Pius Njawé (Le Messager)It’s 7:50 a.m. I’m up early—lots of work to finish today. I check my e-mail. There’s a message from CPJ’s Lauren Wolfe, who I don’t know. The opening line reads: “I’m not sure if you heard that Pius Njawé was killed in a car crash yesterday in VirginiaAnne Nelson told us you worked closely with him when he was chosen for the IPFA in 1991.”
July 14, 2010 12:02 PM ET

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Blog   |   Burundi, Cameroon, Democratic Republic of the Congo, France, Guinea, Ivory Coast, Niger

50 years on, Francophone Africa strives for media freedom

A Congolese man removes a portrait of Belgium's king in Leopoldville on July 22, 1960, at the end of colonial rule. (AP)

CPJ has joined with African press freedom groups to urge African leaders to end repression of the media as they celebrate 50 years since the end of colonial rule. We will publish a series of blogs this week by African journalists reflecting on the checkered history of press freedom over that period.

This year is the 50th anniversary of independence for many countries in sub-Saharan Africa from colonial powers France and Belgium. To mark the event, French President Nicholas Sarkozy has invited African leaders to Paris for the July 14 Bastille Day celebrations. One thing that hasn’t changed much in the last half a century is that the presidents and prime ministers on the Champs Elysees reviewing stand can rest assured that media back home will dutifully report on their speeches and appearances.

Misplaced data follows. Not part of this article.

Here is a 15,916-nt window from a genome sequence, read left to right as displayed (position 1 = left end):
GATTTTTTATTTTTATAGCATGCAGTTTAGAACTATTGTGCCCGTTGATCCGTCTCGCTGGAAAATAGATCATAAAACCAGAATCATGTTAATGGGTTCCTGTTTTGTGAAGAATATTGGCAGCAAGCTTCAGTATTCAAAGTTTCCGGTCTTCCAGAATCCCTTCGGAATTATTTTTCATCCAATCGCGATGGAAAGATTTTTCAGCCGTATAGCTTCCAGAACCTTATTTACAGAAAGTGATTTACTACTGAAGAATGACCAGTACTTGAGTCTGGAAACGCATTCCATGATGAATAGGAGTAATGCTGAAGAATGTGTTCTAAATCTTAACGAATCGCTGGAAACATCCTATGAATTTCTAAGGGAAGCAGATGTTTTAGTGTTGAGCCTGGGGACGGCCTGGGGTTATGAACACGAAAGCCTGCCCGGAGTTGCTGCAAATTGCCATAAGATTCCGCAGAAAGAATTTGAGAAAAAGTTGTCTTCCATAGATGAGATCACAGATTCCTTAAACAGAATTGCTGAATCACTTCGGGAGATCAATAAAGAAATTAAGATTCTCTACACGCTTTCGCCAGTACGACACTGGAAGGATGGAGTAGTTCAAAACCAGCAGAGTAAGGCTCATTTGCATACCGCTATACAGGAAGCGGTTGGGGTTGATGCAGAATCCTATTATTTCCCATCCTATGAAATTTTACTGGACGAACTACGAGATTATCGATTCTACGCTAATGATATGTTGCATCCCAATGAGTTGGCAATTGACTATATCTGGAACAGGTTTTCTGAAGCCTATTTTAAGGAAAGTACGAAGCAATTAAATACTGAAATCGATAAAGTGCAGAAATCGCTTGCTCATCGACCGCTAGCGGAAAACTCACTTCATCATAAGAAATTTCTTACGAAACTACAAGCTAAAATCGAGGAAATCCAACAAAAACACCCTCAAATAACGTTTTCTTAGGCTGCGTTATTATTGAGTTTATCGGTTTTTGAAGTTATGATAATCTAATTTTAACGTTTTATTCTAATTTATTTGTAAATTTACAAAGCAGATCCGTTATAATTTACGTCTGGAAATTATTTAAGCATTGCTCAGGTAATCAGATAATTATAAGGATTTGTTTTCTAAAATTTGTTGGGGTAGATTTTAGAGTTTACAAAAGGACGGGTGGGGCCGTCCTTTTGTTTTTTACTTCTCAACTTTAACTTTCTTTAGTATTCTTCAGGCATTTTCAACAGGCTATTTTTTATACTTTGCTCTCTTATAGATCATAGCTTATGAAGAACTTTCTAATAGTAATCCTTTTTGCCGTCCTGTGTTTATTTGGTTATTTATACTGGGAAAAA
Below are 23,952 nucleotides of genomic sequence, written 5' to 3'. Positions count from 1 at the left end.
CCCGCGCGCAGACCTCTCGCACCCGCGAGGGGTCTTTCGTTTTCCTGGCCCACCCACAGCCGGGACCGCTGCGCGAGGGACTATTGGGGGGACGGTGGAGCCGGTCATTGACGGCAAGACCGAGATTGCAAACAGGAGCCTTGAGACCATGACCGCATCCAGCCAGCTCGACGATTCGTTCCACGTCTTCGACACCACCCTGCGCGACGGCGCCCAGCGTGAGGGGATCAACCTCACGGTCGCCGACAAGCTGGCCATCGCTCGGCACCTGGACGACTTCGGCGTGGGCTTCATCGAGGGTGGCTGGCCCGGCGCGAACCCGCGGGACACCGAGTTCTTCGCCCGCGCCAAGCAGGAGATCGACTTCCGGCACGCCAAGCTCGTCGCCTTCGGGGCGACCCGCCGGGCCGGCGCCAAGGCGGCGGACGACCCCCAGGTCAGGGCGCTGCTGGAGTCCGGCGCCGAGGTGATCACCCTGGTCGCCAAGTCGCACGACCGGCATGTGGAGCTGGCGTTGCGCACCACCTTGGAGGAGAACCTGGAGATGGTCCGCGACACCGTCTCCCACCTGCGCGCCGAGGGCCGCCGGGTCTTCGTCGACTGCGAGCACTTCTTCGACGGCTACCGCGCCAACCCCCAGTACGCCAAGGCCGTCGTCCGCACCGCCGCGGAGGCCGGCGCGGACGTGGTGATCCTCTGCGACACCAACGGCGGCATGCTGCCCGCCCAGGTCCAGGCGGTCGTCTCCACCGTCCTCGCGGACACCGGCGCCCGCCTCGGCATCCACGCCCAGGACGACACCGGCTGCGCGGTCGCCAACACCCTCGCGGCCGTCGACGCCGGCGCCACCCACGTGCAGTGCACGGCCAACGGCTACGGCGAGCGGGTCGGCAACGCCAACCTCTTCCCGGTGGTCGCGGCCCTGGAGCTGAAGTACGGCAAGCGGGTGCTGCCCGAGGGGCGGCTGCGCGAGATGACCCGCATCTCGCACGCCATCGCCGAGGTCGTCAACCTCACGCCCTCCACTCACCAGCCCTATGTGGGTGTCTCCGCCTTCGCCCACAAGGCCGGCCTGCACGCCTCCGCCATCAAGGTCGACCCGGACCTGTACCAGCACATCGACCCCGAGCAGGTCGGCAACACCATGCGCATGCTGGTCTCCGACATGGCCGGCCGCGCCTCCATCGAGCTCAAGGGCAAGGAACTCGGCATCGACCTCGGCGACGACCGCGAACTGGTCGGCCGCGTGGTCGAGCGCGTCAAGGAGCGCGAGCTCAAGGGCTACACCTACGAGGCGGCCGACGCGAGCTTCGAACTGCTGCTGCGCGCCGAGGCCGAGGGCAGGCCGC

July 13, 2010 2:22 PM ET

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Blog   |   Cameroon

U.S. voices concerns in Ngota death

We received a letter this week from Acting U.S. Assistant Secretary of State Don Yamamoto in support of our plea to Cameroonian President Paul Biya for an investigation into the death of Germain Ngota Ngota, editor of the Cameroon Express. Ngota did not receive adequate medical assistance while in government custody and died of illness on April 22, according to a prison death certificate that his family shared with journalists. Ngota and editors from two other publications were arrested February 25 in connection with their reports on corruption allegations involving a presidential aide. Here is Yamamoto's letter.

May 28, 2010 1:59 PM ET

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Blog   |   Cameroon, Venezuela

Press freedom in the news 1/21/2009

Agence France-Presse has coverage of our letter sent to Cameroonian President Paul Biya on January 16. The letter protested the jailing of four Cameroonian journalists, which makes the country Africa's second-leading jailer of journalists. The reporters have been held since September on charges of criminal defamation. AFP quotes CPJ Executive Director Joel Simon: "The journalists should have never been the object of criminal charges, and we demand that they be freed."

January 21, 2009 10:08 AM ET